by Daryl Elize Bañez
2nd April 2019

“Praised be you, my Lord, with all your creatures, especially Sir Brother Sun, Who is the day and through whom you give us light. And he is beautiful and radiant with great splendor; and bears the likeness to you, Most High One. “
“Praised be you, my Lord, through Sister Moon and the stars; in heaven you formed them clear and precious and beautiful. “

St. Francis of Assisi

How do you teach Catholic catechism to our Lumad (indigenous) parishioners?

INCULTURATION is defined as the adaptation of Christian liturgy to a non-Christian cultural background. This is what our very own Fr. Benido Tumol, MSC with the help of Mr. Kevin Quilantang from the Programs Department intended to do during the “Catechetical Workshop for Volunteer Catechists” in Butuan City on November 20 – 22, 2018. Held in Our Lady of Sacred Heart MSC Pastoral Center, the three-day workshop was attended by Lumads and non-Lumads alike, parishioners of San Luis Parish and the Immaculate Conception Parish of Butuan City and other parts of Agusan del Sur. “We taught them to create learning modules and learner’s profile. We also taught them tools to create the profile and, with them, prepared sample learning modules for the sacraments of Baptism, Marriage, and Holy Eucharist.” reported Kevin Quilantang. We had the idea that we were there to teach these volunteer catechists. It turned out to be an event where active exchange of knowledge, beliefs and practices transpired. Each Lumad participant went home with a deeper understanding of what Christian/Catholic beliefs and practices are all about. On the other hand, the Christian participants got to know more about the beliefs and practices of the Lumads. Christians give thanks to God every day; the Lumads give thanks to Magbabaya (Supreme Being) once a year. Lumads have rituals to ask permission from their Gods first before they hunt animals or cut trees. Just like St. Francis of Assisi, Lumads see God’s creation as brothers and sisters.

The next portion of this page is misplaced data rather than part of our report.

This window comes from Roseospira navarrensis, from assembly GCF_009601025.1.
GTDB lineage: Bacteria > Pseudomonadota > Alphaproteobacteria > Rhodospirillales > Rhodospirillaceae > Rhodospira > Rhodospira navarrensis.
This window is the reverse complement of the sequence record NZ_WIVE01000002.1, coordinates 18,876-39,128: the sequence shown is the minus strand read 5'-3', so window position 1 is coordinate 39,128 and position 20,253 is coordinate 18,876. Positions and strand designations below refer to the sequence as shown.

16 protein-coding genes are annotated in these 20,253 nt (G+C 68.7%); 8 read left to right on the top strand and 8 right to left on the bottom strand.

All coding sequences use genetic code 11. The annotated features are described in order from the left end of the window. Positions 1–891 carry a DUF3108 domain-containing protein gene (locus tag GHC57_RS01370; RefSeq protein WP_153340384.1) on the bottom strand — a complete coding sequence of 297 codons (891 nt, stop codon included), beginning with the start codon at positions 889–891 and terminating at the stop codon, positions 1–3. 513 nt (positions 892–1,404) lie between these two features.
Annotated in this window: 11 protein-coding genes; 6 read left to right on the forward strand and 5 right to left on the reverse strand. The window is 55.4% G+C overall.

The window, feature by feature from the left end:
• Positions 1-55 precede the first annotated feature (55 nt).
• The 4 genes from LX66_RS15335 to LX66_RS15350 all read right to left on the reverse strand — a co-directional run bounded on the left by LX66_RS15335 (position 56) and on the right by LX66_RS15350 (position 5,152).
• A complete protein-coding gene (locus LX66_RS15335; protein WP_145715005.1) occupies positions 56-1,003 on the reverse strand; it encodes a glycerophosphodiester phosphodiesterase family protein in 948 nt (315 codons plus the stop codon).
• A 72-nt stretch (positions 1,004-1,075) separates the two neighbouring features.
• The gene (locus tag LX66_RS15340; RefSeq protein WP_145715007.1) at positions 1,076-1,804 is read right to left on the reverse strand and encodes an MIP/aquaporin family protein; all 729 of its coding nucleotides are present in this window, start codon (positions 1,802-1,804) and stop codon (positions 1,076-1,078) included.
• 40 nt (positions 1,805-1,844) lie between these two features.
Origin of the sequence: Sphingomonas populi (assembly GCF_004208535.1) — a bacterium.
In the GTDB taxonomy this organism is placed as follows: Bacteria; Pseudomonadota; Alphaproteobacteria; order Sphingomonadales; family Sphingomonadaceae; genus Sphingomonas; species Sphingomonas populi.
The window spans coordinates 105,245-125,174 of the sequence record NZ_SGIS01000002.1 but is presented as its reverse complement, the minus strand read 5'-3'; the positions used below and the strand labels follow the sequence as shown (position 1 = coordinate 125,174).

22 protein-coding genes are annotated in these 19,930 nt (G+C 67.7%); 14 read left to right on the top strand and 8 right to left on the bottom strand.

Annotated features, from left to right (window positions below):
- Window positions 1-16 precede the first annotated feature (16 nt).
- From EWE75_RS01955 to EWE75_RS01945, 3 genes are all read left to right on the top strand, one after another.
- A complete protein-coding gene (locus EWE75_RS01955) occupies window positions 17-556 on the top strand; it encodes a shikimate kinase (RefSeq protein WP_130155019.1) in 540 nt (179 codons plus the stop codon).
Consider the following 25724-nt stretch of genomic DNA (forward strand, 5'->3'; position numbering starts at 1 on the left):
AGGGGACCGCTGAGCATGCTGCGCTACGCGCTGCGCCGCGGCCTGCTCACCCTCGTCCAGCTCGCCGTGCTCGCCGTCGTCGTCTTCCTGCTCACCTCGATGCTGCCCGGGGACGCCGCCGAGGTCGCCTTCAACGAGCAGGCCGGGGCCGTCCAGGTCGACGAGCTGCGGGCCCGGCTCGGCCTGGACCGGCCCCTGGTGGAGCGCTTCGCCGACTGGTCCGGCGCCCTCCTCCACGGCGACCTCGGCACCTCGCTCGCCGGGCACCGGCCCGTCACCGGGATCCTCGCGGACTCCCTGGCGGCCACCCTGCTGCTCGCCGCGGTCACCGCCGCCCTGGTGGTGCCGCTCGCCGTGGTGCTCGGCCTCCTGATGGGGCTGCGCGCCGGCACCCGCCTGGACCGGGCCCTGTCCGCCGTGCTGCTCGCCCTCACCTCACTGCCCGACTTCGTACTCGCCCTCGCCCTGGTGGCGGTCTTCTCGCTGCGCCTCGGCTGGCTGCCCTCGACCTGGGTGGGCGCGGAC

The volunteer catechists working on their learning module.

In the end, everybody parted happily and satisfied with what they have learned from each other’s cultural beliefs and practices. This was only the first phase of the three phases of our “Catechetical Workshop for Volunteer Catechists.” We look forward to conduct the second phase next year. The success of our pilot attempt proves that inculturation can bridge gaps, and create deeper understanding among peoples from different walks of life.